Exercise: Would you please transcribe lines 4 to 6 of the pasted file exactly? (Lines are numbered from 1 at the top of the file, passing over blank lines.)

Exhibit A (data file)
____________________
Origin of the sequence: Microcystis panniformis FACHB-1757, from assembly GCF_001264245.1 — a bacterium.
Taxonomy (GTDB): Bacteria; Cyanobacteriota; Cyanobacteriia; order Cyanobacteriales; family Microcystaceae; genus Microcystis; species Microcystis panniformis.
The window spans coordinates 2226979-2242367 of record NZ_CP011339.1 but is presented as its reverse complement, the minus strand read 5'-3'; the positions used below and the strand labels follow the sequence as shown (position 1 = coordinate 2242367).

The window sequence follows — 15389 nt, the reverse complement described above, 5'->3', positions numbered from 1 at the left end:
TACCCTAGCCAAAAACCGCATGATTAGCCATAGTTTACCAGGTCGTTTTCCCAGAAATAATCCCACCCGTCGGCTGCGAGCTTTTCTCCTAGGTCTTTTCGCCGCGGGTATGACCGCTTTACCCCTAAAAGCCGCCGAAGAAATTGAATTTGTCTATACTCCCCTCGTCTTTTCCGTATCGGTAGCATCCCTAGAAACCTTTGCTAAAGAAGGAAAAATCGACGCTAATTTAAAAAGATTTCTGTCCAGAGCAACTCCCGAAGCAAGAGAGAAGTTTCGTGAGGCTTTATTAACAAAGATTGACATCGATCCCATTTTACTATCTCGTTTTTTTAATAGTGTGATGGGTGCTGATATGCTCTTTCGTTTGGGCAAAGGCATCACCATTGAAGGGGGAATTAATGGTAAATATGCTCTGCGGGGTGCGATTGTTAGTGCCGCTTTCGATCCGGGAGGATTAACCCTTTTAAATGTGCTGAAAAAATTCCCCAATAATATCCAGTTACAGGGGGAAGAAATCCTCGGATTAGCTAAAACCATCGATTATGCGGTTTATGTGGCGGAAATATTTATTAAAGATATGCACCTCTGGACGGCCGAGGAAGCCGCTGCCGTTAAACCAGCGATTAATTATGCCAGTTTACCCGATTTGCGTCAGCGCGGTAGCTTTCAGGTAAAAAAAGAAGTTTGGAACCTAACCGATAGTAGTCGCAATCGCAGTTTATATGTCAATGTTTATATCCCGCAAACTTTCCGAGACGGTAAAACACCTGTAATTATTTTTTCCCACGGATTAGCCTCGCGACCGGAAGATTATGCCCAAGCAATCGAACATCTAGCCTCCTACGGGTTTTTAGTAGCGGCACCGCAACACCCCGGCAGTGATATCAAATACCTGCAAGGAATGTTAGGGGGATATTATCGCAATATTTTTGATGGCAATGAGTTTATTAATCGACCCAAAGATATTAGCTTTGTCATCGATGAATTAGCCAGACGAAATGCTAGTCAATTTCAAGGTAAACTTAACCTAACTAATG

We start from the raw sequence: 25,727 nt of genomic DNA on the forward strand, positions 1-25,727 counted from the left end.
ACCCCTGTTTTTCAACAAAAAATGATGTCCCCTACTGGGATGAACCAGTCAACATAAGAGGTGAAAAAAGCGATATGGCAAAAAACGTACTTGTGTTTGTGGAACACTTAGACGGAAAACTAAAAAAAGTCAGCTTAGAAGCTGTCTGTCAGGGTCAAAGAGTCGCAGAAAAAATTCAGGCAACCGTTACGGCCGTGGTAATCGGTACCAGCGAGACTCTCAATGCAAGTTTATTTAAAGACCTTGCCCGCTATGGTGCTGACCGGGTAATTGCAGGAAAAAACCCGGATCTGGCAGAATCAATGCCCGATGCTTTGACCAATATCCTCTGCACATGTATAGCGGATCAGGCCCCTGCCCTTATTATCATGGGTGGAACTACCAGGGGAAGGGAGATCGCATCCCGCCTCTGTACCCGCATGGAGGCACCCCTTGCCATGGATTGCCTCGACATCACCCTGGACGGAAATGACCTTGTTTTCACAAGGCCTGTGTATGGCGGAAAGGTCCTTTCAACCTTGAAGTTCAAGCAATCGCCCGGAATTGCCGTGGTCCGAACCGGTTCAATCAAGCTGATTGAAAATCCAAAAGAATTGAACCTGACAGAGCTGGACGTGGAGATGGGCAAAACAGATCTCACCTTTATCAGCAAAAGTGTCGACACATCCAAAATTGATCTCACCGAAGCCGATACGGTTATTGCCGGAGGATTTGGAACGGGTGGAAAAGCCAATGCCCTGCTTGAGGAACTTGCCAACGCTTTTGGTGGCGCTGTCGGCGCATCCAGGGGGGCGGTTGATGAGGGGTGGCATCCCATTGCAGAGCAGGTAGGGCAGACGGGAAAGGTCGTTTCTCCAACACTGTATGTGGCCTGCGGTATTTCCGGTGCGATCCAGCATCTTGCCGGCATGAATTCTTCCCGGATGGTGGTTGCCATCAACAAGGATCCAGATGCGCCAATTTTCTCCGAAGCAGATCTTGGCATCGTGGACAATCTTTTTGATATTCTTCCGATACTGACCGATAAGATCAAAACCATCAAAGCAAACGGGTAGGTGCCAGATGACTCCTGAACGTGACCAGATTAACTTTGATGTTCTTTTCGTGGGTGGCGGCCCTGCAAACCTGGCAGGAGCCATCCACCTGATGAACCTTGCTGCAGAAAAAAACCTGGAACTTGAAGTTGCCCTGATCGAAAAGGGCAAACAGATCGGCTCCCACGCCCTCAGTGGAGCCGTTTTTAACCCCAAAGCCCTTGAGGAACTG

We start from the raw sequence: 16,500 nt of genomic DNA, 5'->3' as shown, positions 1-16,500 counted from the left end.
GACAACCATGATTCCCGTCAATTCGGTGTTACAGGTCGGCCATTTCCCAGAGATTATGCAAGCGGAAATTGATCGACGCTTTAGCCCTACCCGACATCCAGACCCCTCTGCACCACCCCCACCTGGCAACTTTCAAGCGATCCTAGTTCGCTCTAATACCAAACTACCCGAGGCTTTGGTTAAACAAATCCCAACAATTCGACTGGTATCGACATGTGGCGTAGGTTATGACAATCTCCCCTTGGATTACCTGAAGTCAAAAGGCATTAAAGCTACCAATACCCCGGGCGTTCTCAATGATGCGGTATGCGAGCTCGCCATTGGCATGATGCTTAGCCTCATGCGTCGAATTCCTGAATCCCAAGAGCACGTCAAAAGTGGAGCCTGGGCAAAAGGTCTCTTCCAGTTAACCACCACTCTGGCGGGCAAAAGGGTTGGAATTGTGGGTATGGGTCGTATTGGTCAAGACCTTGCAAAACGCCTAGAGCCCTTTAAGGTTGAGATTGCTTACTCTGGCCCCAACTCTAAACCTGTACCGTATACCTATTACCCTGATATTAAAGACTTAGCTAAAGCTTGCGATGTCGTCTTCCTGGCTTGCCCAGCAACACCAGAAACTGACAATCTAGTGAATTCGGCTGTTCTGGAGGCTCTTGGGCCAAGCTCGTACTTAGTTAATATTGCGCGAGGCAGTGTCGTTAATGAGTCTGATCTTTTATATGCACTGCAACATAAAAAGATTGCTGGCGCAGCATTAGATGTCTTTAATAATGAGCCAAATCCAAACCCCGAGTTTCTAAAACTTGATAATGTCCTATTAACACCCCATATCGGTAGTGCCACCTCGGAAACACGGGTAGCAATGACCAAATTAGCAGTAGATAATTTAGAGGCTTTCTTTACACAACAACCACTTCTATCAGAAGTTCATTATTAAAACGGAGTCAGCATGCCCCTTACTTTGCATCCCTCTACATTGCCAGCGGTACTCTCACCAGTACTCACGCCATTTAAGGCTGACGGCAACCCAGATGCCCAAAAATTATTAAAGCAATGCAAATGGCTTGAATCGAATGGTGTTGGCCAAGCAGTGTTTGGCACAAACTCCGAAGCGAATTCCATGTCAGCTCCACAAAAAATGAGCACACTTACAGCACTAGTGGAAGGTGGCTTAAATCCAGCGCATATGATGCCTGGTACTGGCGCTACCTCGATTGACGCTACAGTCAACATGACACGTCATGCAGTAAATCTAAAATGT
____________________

The window sequence follows — 15389 nt, the reverse complement described above, 5'->3', positions numbered from 1 at the left end:
TACCCTAGCCAAAAACCGCATGATTAGCCATAGTTTACCAGGTCGTTTTCCCAGAAATAATCCCACCCGTCGGCTGCGAGCTTTTCTCCTAGGTCTTTTCGCCGCGGGTATGACCGCTTTACCCCTAAAAGCCGCCGAAGAAATTGAATTTGTCTATACTCCCCTCGTCTTTTCCGTATCGGTAGCATCCCTAGAAACCTTTGCTAAAGAAGGAAAAATCGACGCTAATTTAAAAAGATTTCTGTCCAGAGCAACTCCCGAAGCAAGAGAGAAGTTTCGTGAGGCTTTATTAACAAAGATTGACATCGATCCCATTTTACTATCTCGTTTTTTTAATAGTGTGATGGGTGCTGATATGCTCTTTCGTTTGGGCAAAGGCATCACCATTGAAGGGGGAATTAATGGTAAATATGCTCTGCGGGGTGCGATTGTTAGTGCCGCTTTCGATCCGGGAGGATTAACCCTTTTAAATGTGCTGAAAAAATTCCCCAATAATATCCAGTTACAGGGGGAAGAAATCCTCGGATTAGCTAAAACCATCGATTATGCGGTTTATGTGGCGGAAATATTTATTAAAGATATGCACCTCTGGACGGCCGAGGAAGCCGCTGCCGTTAAACCAGCGATTAATTATGCCAGTTTACCCGATTTGCGTCAGCGCGGTAGCTTTCAGGTAAAAAAAGAAGTTTGGAACCTAACCGATAGTAGTCGCAATCGCAGTTTATATGTCAATGTTTATATCCCGCAAACTTTCCGAGACGGTAAAACACCTGTAATTATTTTTTCCCACGGATTAGCCTCGCGACCGGAAGATTATGCCCAAGCAATCGAACATCTAGCCTCCTACGGGTTTTTAGTAGCGGCACCGCAACACCCCGGCAGTGATATCAAATACCTGCAAGGAATGTTAGGGGGATATTATCGCAATATTTTTGATGGCAATGAGTTTATTAATCGACCCAAAGATATTAGCTTTGTCATCGATGAATTAGCCAGACGAAATGCTAGTCAATTTCAAGGTAAACTTAACCTAACTAATG

We start from the raw sequence: 25,727 nt of genomic DNA on the forward strand, positions 1-25,727 counted from the left end.